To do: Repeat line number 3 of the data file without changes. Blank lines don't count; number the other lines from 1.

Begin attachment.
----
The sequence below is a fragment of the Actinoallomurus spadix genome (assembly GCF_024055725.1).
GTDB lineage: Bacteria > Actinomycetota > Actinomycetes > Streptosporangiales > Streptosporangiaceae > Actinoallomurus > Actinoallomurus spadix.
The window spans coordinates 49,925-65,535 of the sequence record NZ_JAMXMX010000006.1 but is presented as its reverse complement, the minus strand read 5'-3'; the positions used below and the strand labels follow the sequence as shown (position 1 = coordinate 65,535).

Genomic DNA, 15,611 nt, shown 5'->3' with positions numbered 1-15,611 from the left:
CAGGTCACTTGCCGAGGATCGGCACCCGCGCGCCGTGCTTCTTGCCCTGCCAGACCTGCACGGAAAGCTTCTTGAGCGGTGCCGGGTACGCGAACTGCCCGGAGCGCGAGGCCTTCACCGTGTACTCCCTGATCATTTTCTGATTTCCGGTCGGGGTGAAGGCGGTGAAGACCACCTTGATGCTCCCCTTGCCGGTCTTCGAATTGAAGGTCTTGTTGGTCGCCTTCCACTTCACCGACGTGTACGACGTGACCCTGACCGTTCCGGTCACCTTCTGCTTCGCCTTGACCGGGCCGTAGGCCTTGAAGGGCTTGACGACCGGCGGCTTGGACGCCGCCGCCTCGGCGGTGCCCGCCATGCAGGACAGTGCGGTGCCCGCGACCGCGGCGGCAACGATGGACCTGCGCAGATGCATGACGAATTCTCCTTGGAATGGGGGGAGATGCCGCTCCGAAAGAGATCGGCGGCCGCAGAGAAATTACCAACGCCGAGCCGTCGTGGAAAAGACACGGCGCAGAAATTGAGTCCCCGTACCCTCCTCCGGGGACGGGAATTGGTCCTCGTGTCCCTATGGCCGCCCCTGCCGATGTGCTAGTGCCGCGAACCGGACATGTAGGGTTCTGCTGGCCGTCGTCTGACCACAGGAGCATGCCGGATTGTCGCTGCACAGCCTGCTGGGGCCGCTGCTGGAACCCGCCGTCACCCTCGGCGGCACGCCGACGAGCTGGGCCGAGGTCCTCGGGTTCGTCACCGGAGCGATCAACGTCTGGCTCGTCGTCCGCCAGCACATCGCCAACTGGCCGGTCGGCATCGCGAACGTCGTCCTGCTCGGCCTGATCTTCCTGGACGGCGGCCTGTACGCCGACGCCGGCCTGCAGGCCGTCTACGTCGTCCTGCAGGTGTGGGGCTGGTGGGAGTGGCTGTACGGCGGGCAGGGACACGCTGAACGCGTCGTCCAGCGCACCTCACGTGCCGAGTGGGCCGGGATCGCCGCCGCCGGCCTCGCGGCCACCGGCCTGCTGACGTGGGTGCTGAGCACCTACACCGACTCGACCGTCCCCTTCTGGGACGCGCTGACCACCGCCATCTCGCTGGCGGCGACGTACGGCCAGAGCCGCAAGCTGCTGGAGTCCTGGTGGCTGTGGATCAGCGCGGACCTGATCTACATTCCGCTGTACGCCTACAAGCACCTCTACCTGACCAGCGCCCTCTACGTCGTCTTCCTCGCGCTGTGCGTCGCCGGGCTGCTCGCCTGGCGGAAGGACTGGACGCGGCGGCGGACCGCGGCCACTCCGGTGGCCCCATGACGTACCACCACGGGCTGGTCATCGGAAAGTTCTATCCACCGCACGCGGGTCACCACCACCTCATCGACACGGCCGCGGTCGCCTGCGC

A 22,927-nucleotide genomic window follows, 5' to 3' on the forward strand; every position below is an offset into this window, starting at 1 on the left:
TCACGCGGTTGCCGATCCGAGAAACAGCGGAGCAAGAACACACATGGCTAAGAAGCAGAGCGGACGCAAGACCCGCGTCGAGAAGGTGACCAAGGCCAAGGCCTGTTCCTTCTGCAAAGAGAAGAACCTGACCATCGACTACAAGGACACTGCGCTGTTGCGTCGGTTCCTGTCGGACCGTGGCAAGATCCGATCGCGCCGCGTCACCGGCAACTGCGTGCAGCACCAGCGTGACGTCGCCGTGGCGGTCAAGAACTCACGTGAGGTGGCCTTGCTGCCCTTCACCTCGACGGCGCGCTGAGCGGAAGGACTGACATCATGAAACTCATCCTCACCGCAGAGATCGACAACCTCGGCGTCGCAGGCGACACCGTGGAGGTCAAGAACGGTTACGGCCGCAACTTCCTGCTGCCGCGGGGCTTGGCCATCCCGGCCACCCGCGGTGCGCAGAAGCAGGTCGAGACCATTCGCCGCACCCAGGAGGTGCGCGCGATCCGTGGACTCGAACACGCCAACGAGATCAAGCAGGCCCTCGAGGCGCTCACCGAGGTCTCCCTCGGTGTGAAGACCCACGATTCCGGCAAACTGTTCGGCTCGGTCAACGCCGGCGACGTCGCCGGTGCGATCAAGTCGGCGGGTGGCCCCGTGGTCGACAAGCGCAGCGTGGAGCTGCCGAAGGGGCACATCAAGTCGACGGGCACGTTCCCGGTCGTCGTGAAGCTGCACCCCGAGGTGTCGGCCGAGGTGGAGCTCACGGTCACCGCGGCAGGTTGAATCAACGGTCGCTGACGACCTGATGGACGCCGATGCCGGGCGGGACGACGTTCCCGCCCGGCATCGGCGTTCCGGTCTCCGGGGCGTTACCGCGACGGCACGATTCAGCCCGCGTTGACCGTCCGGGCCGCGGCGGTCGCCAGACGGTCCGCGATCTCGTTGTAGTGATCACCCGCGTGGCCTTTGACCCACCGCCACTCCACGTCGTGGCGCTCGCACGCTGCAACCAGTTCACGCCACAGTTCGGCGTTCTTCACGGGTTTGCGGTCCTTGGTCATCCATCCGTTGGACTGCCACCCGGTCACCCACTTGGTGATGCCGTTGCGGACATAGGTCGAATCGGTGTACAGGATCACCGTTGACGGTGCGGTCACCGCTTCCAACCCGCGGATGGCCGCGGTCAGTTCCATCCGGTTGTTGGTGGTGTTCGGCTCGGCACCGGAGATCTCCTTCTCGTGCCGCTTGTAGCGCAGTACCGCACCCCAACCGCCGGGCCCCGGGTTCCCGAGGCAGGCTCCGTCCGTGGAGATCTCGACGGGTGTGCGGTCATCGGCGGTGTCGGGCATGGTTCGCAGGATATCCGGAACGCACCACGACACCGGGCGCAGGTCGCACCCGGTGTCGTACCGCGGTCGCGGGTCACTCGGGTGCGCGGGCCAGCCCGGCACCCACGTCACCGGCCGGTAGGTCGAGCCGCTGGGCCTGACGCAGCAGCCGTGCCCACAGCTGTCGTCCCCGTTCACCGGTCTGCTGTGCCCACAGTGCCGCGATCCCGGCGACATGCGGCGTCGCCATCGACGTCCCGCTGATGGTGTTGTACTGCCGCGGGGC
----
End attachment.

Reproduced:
The window spans coordinates 49,925-65,535 of the sequence record NZ_JAMXMX010000006.1 but is presented as its reverse complement, the minus strand read 5'-3'; the positions used below and the strand labels follow the sequence as shown (position 1 = coordinate 65,535).